Japanese aesthetics values marks of wear by the use of an object. This can be seen as a rationale for keeping an object around even after it has broken and as a justification of kintsugi itself, highlighting the cracks and repairs as simply an event in the life of an object rather than allowing its service to end at the time of its damage or breakage.
I recognize that some mothers, were they of another species, might eat their young.
Last weekend I hosted a friend whom I’ve known since I was ten. We were not friends in those years, nor the years that followed as our lives crisscrossed throughout high school. I had not seen or heard about her in the ensuing decades until a random comment she made on a mutual friend’s Facebook post mentioned Spokane, which began a series of PMs where we discovered the many parallel paths we had wandered, including both of us migrating from California to the inland northwest. Through the recent years, that comment began to turn us from wayward classmates into friends.
Last fall, for the first time in the six or seven years our friendship has blossomed via social media, I drove to Spokane to begin a real-life friendship. I invited her to spend last weekend to continue getting to know one another. Here we are, two people with myriad shared experiences and acquaintances, but no actual personal history. She spoke at length about her mother and their complicated relationship.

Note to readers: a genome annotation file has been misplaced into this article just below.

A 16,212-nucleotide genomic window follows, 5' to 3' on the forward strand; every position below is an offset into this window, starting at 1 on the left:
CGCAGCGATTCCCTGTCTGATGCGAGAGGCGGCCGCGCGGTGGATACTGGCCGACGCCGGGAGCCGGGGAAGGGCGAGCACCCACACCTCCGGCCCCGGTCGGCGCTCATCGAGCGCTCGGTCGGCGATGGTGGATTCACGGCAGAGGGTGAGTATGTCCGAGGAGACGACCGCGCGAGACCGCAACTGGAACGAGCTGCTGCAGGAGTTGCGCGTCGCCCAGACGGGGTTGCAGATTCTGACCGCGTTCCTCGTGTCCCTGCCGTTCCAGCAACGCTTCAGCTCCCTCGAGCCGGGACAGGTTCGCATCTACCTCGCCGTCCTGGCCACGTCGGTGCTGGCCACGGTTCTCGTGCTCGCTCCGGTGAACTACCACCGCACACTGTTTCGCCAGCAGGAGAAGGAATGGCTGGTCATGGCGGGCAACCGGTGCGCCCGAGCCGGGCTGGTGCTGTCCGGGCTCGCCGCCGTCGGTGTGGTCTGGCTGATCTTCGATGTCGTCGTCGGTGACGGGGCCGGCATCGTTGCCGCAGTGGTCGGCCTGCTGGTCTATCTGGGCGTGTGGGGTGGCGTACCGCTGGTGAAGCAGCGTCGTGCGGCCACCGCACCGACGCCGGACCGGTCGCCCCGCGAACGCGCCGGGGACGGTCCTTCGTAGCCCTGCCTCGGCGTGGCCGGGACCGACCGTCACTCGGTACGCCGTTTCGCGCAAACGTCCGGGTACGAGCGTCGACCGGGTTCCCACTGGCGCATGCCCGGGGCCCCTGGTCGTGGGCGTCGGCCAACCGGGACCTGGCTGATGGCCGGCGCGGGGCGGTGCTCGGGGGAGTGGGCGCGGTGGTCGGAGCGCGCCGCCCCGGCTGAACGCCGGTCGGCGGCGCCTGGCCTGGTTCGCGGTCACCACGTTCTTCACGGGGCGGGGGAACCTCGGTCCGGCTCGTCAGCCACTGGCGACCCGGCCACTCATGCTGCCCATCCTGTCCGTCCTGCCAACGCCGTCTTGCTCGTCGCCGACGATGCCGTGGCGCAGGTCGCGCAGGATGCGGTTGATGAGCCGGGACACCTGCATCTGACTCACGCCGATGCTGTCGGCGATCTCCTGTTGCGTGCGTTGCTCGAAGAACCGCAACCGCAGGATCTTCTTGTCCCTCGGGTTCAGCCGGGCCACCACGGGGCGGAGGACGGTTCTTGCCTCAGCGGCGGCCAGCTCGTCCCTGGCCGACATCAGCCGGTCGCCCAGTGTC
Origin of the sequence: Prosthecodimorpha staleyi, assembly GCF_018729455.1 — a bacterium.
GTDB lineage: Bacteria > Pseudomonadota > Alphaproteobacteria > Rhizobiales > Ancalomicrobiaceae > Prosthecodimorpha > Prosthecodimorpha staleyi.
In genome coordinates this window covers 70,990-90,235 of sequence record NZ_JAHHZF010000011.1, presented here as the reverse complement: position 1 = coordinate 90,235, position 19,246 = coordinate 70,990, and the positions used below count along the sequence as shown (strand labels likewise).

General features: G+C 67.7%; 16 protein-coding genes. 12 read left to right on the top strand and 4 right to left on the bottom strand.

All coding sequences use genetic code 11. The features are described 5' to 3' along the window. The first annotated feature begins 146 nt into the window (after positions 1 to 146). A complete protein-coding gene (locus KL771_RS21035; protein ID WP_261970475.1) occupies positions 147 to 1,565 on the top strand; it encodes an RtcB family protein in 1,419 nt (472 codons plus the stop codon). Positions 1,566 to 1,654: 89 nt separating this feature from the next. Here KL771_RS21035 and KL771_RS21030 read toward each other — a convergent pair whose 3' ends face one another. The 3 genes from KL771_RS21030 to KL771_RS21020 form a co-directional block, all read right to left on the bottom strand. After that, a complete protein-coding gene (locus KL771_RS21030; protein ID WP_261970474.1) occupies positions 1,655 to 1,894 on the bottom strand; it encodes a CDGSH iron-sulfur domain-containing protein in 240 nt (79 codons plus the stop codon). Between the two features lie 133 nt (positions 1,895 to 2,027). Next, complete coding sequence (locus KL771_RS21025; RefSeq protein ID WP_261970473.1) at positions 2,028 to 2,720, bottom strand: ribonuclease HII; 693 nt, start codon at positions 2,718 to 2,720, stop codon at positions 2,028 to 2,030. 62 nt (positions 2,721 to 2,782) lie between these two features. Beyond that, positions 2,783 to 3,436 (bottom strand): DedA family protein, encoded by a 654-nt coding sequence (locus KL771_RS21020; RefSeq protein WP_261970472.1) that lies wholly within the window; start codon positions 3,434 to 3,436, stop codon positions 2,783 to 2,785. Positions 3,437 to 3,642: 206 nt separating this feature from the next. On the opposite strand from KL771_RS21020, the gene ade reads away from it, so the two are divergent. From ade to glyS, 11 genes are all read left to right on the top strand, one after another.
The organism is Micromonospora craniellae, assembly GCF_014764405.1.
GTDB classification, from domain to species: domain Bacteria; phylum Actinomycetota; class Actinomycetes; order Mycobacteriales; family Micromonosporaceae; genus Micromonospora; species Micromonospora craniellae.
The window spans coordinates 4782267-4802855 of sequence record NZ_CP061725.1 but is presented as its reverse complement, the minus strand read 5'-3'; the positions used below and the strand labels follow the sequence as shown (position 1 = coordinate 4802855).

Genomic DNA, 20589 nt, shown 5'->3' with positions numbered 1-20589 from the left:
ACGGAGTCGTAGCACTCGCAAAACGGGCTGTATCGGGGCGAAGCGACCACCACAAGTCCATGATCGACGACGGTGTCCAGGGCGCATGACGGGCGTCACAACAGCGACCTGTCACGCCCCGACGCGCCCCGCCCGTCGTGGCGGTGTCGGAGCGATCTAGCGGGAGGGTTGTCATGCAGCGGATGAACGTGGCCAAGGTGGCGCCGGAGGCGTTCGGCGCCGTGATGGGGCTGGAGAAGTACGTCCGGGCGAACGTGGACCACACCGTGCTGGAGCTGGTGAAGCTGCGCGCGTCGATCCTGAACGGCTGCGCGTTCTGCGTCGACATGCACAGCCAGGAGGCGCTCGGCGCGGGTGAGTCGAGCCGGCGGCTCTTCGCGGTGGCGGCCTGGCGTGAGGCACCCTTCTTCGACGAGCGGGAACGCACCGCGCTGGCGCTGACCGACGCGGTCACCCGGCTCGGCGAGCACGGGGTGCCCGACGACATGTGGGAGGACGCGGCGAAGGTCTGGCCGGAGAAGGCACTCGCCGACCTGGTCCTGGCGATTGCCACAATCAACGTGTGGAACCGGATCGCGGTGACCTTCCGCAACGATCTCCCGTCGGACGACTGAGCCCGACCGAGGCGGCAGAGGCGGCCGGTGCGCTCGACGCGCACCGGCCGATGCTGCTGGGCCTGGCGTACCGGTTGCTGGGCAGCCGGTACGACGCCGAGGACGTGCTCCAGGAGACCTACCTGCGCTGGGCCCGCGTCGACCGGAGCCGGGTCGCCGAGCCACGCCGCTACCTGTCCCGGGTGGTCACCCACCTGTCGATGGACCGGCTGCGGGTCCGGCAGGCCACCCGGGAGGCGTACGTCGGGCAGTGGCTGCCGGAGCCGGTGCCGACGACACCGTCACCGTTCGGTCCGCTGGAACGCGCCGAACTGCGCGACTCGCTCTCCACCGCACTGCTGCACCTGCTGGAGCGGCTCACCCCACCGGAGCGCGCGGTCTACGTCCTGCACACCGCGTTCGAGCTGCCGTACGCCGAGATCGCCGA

Her mother was our Brownie leader until she suddenly quit, her assistant leader following suit. When no one else would take over the troop, my mother stepped up to the plate (as I would do for Kate’s troop in a similar circumstance decades later). My friend’s mother withdrew her and her sister, apparently because she disliked and disapproved of my mother.
We wove many tales of how our respective mothers thwarted our childhoods. And, indeed, my mother was often less than supportive, particularly at any mention of turning my creative talent (artist, actor, singer, writer) into a livelihood, even discouraging my goal of college as I entered high school, and the contempt she held when I finally started college at 30.
As we talked throughout the weekend, truly unraveling our histories, I learned how stark and lonely her childhood was amidst people without soul. I was also reminded that my mother, for all of her sins, also had many redeeming qualities. Over the past five years, my unresolved anger toward my mom has surfaced, often quashing the softer memories. But as every one of my friend’s stories ended with her mother as villain, I realized that I require a more varied palette to paint a realistic portrait of Mom.
For the record: my mother was a spectacular Girl Scout leader—which was completely out of character and quite startling as she had never exhibited any previous behavior that indicated the strategic maneuvers and aplomb she would employ as we mastered everything from hand-sewing “dunk” bags for our mess-kits, to building campfires, to learning how to strategically place rocks as markers for our rescuers should we get lost in the woods. Juliette Low would have been proud (as was I).
Conversely, when she became leader of my sister’s troop ten years later, she would show up in the velvet hot pants, knee-high boots and ribbed t-shirt that was the uniform at the downtown L.A. restaurant where she worked the lunch shift. Serving as her assistant leader, I begged her to go home and change first. At the least, before I would allow her to enter the classroom where we held our weekly meetings, I would make her remove the gold-chain threaded through the belt loops. It had a small medallion of Snoopy sleeping atop his doghouse with the words, “Aw…f@*k it” (spelled out), hanging off the end of the chain. The fact that my mother did not comprehend how inappropriate this was on her own tells the other side of my mother.